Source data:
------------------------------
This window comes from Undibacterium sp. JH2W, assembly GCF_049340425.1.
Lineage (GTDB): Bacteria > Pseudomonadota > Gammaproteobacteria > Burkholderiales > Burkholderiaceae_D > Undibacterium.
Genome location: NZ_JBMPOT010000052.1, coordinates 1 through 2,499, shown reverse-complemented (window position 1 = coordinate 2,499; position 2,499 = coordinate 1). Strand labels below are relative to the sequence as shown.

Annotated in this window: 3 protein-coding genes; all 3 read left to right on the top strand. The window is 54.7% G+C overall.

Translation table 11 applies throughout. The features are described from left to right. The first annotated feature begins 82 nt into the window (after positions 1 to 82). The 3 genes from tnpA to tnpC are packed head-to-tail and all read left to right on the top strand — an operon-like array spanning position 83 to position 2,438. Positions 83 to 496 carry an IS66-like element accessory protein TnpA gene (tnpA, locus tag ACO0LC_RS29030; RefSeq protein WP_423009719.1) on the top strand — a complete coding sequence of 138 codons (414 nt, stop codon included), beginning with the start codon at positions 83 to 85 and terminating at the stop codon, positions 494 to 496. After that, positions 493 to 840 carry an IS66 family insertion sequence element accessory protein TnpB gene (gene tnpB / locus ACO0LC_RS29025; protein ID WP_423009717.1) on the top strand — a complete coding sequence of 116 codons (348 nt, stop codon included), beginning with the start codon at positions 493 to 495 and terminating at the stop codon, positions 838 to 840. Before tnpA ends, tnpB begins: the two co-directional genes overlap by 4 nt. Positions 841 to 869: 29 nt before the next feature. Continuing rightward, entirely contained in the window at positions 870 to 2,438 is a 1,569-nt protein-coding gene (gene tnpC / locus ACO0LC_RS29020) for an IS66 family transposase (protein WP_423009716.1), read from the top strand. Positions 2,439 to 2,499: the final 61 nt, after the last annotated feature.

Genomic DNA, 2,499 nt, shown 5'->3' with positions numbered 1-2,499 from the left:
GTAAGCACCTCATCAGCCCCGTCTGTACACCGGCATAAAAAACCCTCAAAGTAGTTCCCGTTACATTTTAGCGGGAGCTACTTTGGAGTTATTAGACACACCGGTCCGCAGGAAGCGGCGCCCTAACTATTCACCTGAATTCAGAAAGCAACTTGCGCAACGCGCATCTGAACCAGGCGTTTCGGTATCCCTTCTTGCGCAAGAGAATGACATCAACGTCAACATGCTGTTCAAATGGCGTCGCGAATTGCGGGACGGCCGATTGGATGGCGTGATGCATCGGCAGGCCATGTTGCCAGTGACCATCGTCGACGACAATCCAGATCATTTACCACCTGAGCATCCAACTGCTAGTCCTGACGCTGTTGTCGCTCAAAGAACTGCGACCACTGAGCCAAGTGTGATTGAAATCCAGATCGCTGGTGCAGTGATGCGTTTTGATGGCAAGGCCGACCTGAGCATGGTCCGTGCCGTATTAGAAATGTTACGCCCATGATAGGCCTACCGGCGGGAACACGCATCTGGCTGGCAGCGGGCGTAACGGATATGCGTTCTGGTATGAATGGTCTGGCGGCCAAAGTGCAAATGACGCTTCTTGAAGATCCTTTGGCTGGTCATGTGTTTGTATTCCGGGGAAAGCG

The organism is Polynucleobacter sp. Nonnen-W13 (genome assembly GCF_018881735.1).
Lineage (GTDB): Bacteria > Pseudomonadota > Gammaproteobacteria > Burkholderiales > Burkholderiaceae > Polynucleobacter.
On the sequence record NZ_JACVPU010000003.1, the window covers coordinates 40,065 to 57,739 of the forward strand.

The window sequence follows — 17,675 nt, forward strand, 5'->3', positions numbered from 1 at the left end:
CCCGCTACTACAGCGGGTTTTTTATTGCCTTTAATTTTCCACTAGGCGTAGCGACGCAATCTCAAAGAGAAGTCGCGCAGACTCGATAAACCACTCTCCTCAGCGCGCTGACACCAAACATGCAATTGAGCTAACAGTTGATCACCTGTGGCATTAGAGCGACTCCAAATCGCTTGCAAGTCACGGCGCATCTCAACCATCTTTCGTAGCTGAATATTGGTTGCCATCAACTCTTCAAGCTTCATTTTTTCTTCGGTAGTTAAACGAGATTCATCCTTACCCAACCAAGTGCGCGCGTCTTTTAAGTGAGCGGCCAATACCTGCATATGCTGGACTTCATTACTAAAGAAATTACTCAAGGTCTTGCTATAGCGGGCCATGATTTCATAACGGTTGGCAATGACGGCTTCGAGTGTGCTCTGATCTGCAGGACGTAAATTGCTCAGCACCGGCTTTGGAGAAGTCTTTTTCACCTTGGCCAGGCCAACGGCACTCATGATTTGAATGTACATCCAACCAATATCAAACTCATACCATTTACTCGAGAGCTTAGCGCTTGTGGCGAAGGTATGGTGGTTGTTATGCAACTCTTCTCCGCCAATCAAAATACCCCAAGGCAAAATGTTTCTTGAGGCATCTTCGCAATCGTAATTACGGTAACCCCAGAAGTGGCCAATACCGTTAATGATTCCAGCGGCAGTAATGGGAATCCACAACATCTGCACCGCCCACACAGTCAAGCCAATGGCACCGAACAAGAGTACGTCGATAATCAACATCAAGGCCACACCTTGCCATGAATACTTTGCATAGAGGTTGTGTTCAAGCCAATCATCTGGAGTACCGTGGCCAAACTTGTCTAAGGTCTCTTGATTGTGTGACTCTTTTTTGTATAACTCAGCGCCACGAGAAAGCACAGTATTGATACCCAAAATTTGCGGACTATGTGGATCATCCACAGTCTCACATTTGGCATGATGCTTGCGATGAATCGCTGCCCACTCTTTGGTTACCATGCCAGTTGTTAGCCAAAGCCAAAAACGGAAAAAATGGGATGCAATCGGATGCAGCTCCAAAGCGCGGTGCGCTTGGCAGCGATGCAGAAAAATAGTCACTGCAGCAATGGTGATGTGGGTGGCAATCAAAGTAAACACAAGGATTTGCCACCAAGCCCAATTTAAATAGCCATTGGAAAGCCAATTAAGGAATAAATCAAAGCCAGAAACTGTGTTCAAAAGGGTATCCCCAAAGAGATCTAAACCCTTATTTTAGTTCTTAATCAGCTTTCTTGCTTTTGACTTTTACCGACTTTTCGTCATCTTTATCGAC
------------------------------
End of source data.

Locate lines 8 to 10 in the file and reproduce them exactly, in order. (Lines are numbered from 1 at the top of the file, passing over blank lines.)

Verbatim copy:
The organism is Polynucleobacter sp. Nonnen-W13 (genome assembly GCF_018881735.1).
Lineage (GTDB): Bacteria > Pseudomonadota > Gammaproteobacteria > Burkholderiales > Burkholderiaceae > Polynucleobacter.
On the sequence record NZ_JACVPU010000003.1, the window covers coordinates 40,065 to 57,739 of the forward strand.